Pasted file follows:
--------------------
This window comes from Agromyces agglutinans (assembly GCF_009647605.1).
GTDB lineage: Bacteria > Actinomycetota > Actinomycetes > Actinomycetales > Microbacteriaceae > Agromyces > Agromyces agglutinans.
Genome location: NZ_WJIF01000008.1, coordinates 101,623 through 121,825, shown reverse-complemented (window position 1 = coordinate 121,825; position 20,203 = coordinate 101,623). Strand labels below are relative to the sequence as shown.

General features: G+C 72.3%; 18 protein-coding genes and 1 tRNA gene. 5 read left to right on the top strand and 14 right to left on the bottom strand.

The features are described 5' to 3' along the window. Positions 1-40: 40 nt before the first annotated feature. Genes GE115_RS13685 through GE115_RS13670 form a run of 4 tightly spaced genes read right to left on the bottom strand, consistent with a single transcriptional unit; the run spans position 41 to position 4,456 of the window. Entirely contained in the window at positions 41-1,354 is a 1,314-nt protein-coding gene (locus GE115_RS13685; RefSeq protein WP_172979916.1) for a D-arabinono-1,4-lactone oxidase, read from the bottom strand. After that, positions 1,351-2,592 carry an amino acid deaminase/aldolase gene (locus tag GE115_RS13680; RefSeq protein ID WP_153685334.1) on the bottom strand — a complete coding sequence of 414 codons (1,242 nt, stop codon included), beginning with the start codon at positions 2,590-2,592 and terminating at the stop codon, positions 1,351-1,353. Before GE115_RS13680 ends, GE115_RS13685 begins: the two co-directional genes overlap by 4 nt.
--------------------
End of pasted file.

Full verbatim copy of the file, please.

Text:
This window comes from Agromyces agglutinans (assembly GCF_009647605.1).
GTDB lineage: Bacteria > Actinomycetota > Actinomycetes > Actinomycetales > Microbacteriaceae > Agromyces > Agromyces agglutinans.
Genome location: NZ_WJIF01000008.1, coordinates 101,623 through 121,825, shown reverse-complemented (window position 1 = coordinate 121,825; position 20,203 = coordinate 101,623). Strand labels below are relative to the sequence as shown.

General features: G+C 72.3%; 18 protein-coding genes and 1 tRNA gene. 5 read left to right on the top strand and 14 right to left on the bottom strand.

The features are described 5' to 3' along the window. Positions 1-40: 40 nt before the first annotated feature. Genes GE115_RS13685 through GE115_RS13670 form a run of 4 tightly spaced genes read right to left on the bottom strand, consistent with a single transcriptional unit; the run spans position 41 to position 4,456 of the window. Entirely contained in the window at positions 41-1,354 is a 1,314-nt protein-coding gene (locus GE115_RS13685; RefSeq protein WP_172979916.1) for a D-arabinono-1,4-lactone oxidase, read from the bottom strand. After that, positions 1,351-2,592 carry an amino acid deaminase/aldolase gene (locus tag GE115_RS13680; RefSeq protein ID WP_153685334.1) on the bottom strand — a complete coding sequence of 414 codons (1,242 nt, stop codon included), beginning with the start codon at positions 2,590-2,592 and terminating at the stop codon, positions 1,351-1,353. Before GE115_RS13680 ends, GE115_RS13685 begins: the two co-directional genes overlap by 4 nt.